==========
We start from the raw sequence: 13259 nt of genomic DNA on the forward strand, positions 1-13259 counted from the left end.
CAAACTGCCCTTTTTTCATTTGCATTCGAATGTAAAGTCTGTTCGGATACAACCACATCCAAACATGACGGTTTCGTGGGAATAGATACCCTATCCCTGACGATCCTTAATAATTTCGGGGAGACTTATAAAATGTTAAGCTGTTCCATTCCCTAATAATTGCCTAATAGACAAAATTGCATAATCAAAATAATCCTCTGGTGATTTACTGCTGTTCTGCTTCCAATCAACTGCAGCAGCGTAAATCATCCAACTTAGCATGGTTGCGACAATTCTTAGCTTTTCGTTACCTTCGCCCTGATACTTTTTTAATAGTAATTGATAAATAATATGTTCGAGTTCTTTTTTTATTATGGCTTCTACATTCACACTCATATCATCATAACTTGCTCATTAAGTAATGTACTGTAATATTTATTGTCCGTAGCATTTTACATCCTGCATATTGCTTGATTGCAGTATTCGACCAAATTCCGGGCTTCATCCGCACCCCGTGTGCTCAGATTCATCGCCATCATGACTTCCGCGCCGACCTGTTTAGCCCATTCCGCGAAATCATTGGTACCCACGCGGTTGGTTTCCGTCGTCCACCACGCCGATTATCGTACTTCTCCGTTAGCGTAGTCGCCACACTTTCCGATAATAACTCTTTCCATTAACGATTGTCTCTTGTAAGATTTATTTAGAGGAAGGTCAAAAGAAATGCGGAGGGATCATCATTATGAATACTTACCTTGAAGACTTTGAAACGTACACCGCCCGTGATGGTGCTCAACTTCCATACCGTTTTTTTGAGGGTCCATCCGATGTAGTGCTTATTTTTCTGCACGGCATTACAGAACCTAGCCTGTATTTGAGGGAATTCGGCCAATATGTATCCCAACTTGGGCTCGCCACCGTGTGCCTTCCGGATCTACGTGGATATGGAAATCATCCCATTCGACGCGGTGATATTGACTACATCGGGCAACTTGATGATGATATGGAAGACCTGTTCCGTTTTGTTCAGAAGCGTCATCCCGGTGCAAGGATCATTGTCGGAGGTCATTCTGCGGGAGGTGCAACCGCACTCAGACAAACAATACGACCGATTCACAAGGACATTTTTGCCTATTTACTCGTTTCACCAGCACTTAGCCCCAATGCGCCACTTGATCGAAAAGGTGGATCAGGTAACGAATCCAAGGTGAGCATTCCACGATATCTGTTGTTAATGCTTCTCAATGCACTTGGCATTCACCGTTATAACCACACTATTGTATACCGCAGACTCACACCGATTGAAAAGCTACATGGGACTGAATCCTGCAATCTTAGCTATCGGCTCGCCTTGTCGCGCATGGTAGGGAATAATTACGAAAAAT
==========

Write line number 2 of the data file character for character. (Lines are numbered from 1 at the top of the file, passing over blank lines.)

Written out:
CAAACTGCCCTTTTTTCATTTGCATTCGAATGTAAAGTCTGTTCGGATACAACCACATCCAAACATGACGGTTTCGTGGGAATAGATACCCTATCCCTGACGATCCTTAATAATTTCGGGGAGACTTATAAAATGTTAAGCTGTTCCATTCCCTAATAATTGCCTAATAGACAAAATTGCATAATCAAAATAATCCTCTGGTGATTTACTGCTGTTCTGCTTCCAATCAACTGCAGCAGCGTAAATCATCCAACTTAGCATGGTTGCGACAATTCTTAGCTTTTCGTTACCTTCGCCCTGATACTTTTTTAATAGTAATTGATAAATAATATGTTCGAGTTCTTTTTTTATTATGGCTTCTACATTCACACTCATATCATCATAACTTGCTCATTAAGTAATGTACTGTAATATTTATTGTCCGTAGCATTTTACATCCTGCATATTGCTTGATTGCAGTATTCGACCAAATTCCGGGCTTCATCCGCACCCCGTGTGCTCAGATTCATCGCCATCATGACTTCCGCGCCGACCTGTTTAGCCCATTCCGCGAAATCATTGGTACCCACGCGGTTGGTTTCCGTCGTCCACCACGCCGATTATCGTACTTCTCCGTTAGCGTAGTCGCCACACTTTCCGATAATAACTCTTTCCATTAACGATTGTCTCTTGTAAGATTTATTTAGAGGAAGGTCAAAAGAAATGCGGAGGGATCATCATTATGAATACTTACCTTGAAGACTTTGAAACGTACACCGCCCGTGATGGTGCTCAACTTCCATACCGTTTTTTTGAGGGTCCATCCGATGTAGTGCTTATTTTTCTGCACGGCATTACAGAACCTAGCCTGTATTTGAGGGAATTCGGCCAATATGTATCCCAACTTGGGCTCGCCACCGTGTGCCTTCCGGATCTACGTGGATATGGAAATCATCCCATTCGACGCGGTGATATTGACTACATCGGGCAACTTGATGATGATATGGAAGACCTGTTCCGTTTTGTTCAGAAGCGTCATCCCGGTGCAAGGATCATTGTCGGAGGTCATTCTGCGGGAGGTGCAACCGCACTCAGACAAACAATACGACCGATTCACAAGGACATTTTTGCCTATTTACTCGTTTCACCAGCACTTAGCCCCAATGCGCCACTTGATCGAAAAGGTGGATCAGGTAACGAATCCAAGGTGAGCATTCCACGATATCTGTTGTTAATGCTTCTCAATGCACTTGGCATTCACCGTTATAACCACACTATTGTATACCGCAGACTCACACCGATTGAAAAGCTACATGGGACTGAATCCTGCAATCTTAGCTATCGGCTCGCCTTGTCGCGCATGGTAGGGAATAATTACGAAAAAT